**Introduction**

This is the final and concluding part of my series on ‘Practical Machine Learning with R and Python’. In this series I included the implementations of the most common Machine Learning algorithms in R and Python. The algorithms implemented were

1. Practical Machine Learning with R and Python – Part 1 In this initial post, I touch upon regression of a continuous target variable. Specifically I touch upon Univariate, Multivariate, Polynomial regression and KNN regression in both R and Python

2. Practical Machine Learning with R and Python – Part 2 In this post, I discuss Logistic Regression, KNN classification and Cross Validation error for both LOOCV and K-Fold in both R and Python

3. Practical Machine Learning with R and Python – Part 3 This 3rd part included feature selection in Machine Learning. Specifically I touch best fit, forward fit, backward fit, ridge(L2 regularization) & lasso (L1 regularization). The post includes equivalent code in R and Python.

4. Practical Machine Learning with R and Python – Part 4 In this part I discussed SVMs, Decision Trees, Validation, Precision-Recall, AUC and ROC curves

5. Practical Machine Learning with R and Python – Part 5 In this penultimate part, I touch upon B-splines, natural splines, smoothing spline, Generalized Additive Models(GAMs), Decision Trees, Random Forests and Gradient Boosted Treess.

In this last part I cover Unsupervised Learning. Specifically I cover the implementations of Principal Component Analysis (PCA). K-Means and Heirarchical Clustering. You can download this R Markdown file from Github at MachineLearning-RandPython-Part6

Note: Please listen to my video presentations Machine Learning in youtube

1. Machine Learning in plain English-Part 1

2. Machine Learning in plain English-Part 2

3. Machine Learning in plain English-Part 3

Check out my compact and minimal book “Practical Machine Learning with R and Python:Third edition- Machine Learning in stereo” available in Amazon in paperback($12.99) and kindle($8.99) versions. My book includes implementations of key ML algorithms and associated measures and metrics. The book is ideal for anybody who is familiar with the concepts and would like a quick reference to the different ML algorithms that can be applied to problems and how to select the best model. Pick your copy today!!

1.1a Principal Component Analysis (PCA) – R code

Principal Component Analysis is used to reduce the dimensionality of the input. In the code below 8 x 8 pixel of handwritten digits is reduced into its principal components. Then a scatter plot of the first 2 principal components give a very good visial representation of the data

`library(dplyr)`

```
library(ggplot2)
#Note: This example is adapted from an the example in the book Python Datascience handbook by
# Jake VanderPlas (https://jakevdp.github.io/PythonDataScienceHandbook/05.09-principal-component-analysis.html)
# Read the digits data (From sklearn datasets)
digits= read.csv("digits.csv")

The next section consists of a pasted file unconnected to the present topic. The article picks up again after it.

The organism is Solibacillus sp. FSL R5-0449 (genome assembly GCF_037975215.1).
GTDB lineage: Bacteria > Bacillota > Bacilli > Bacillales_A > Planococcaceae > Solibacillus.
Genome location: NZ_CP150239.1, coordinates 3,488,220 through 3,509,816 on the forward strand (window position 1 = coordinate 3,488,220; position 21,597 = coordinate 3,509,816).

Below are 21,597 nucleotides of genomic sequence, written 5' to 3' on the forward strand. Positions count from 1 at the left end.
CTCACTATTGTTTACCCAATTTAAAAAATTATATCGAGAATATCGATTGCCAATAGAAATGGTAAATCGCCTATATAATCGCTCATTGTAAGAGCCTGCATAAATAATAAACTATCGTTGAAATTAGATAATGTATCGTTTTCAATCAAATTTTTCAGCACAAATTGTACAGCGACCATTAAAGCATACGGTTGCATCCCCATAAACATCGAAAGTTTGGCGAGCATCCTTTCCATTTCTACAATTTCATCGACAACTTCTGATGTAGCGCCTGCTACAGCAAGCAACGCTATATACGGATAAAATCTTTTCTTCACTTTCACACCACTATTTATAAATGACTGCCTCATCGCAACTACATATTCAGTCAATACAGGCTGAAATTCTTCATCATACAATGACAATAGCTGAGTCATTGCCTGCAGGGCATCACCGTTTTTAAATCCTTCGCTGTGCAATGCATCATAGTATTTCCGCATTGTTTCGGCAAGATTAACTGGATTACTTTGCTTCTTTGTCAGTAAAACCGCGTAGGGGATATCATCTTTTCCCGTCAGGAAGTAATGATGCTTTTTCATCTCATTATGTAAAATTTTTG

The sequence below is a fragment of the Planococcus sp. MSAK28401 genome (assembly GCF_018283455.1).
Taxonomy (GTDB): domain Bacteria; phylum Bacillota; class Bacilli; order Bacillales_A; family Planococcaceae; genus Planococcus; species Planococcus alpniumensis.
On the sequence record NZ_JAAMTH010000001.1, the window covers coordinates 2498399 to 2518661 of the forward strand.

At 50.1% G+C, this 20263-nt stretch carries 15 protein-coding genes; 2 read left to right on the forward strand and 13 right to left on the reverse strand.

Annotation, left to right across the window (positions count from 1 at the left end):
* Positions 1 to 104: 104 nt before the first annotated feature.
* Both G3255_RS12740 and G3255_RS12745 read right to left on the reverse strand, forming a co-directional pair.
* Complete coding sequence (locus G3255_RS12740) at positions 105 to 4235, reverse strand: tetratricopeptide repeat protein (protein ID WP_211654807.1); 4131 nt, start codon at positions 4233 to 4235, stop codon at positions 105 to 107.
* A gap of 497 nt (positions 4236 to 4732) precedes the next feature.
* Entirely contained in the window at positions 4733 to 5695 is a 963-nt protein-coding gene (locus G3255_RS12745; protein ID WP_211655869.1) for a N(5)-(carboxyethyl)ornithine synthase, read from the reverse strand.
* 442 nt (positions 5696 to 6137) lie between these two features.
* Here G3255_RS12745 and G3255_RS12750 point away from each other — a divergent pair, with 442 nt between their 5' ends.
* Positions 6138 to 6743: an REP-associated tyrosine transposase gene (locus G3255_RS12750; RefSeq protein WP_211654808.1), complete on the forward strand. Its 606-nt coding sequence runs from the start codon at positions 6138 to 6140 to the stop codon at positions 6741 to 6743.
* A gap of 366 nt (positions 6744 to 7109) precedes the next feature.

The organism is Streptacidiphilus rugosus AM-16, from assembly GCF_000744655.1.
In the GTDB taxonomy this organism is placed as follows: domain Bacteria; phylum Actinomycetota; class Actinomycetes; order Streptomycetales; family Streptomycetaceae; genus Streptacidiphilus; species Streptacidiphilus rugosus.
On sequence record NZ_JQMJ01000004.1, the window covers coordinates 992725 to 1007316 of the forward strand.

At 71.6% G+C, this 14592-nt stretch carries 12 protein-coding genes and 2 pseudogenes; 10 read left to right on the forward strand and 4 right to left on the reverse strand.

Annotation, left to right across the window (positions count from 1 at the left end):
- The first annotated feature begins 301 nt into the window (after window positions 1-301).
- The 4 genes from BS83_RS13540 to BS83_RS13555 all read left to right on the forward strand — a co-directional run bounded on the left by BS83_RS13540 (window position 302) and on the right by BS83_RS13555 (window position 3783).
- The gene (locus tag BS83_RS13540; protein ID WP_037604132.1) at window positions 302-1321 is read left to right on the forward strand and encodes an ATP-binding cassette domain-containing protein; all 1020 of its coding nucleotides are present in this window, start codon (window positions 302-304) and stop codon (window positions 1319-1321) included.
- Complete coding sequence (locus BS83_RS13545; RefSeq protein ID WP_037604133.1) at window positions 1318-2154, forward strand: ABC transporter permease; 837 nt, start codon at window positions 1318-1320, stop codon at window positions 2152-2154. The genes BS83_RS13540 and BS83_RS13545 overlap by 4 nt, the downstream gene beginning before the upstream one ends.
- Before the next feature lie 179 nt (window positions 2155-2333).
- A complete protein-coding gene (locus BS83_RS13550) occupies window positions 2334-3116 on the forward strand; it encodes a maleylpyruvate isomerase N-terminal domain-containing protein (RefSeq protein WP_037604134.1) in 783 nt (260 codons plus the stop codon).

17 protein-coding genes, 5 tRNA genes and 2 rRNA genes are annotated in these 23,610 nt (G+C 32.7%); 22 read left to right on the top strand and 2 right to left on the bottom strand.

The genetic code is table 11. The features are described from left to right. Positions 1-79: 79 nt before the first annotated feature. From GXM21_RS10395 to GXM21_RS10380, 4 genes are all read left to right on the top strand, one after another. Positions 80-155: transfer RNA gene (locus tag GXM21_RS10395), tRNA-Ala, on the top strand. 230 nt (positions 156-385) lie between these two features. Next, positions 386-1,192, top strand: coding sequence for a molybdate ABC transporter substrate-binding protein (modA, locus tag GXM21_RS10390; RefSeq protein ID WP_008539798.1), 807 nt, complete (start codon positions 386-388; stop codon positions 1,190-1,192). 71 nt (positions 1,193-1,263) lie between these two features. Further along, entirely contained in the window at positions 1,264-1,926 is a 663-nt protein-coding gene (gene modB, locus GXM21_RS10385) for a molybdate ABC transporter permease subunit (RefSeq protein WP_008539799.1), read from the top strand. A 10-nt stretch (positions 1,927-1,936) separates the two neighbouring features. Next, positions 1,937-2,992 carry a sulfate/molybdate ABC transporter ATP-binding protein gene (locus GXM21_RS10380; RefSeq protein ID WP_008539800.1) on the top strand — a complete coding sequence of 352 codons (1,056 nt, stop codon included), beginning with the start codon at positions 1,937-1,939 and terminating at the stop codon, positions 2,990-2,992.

# Create a digits classes target variable
digitClasses <- factor(digits$X0.000000000000000000e.00.29)
#Invoke the Principal Componsent analysis on columns 1-64
digitsPCA=prcomp(digits[,1:64])
# Create a dataframe of PCA
df <- data.frame(digitsPCA$x)
# Bind the digit classes
df1 <- cbind(df,digitClasses)
# Plot only the first 2 Principal components as a scatter plot. This plot uses only the
# first 2 principal components
ggplot(df1,aes(x=PC1,y=PC2,col=digitClasses)) + geom_point() +
ggtitle("Top 2 Principal Components")
```

## 1.1 b Variance explained vs no principal components – R code

In the code below the variance explained vs the number of principal components is plotted. It can be seen that with 20 Principal components almost 90% of the variance is explained by this reduced dimensional model.

```
# Read the digits data (from sklearn datasets)
digits= read.csv("digits.csv")
# Digits target
digitClasses <- factor(digits$X0.000000000000000000e.00.29)
digitsPCA=prcomp(digits[,1:64])
# Get the Standard Deviation
sd=digitsPCA$sdev
```

```
# Compute the variance
digitsVar=digitsPCA$sdev^2
#Compute the percent variance explained
percentVarExp=digitsVar/sum(digitsVar)
# Plot the percent variance exlained as a function of the number of principal components
#plot(cumsum(percentVarExp), xlab="Principal Component",
# ylab="Cumulative Proportion of Variance Explained",
# main="Principal Components vs % Variance explained",ylim=c(0,1),type='l',lwd=2,
# col="blue")
```

## 1.1c Principal Component Analysis (PCA) – Python code

```
import numpy as np
from sklearn.decomposition import PCA
from sklearn import decomposition
from sklearn import datasets
import matplotlib.pyplot as plt
from sklearn.datasets import load_digits
# Load the digits data
digits = load_digits()
# Select only the first 2 principal components
pca = PCA(2) # project from 64 to 2 dimensions
#Compute the first 2 PCA
projected = pca.fit_transform(digits.data)
# Plot a scatter plot of the first 2 principal components
plt.scatter(projected[:, 0], projected[:, 1],
c=digits.target, edgecolor='none', alpha=0.5,
cmap=plt.cm.get_cmap('spectral', 10))
plt.xlabel('PCA 1')
plt.ylabel('PCA 2')
plt.colorbar();
plt.title("Top 2 Principal Components")
plt.savefig('fig1.png', bbox_inches='tight')
```

## 1.1 b Variance vs no principal components

## – Python code

```
import numpy as np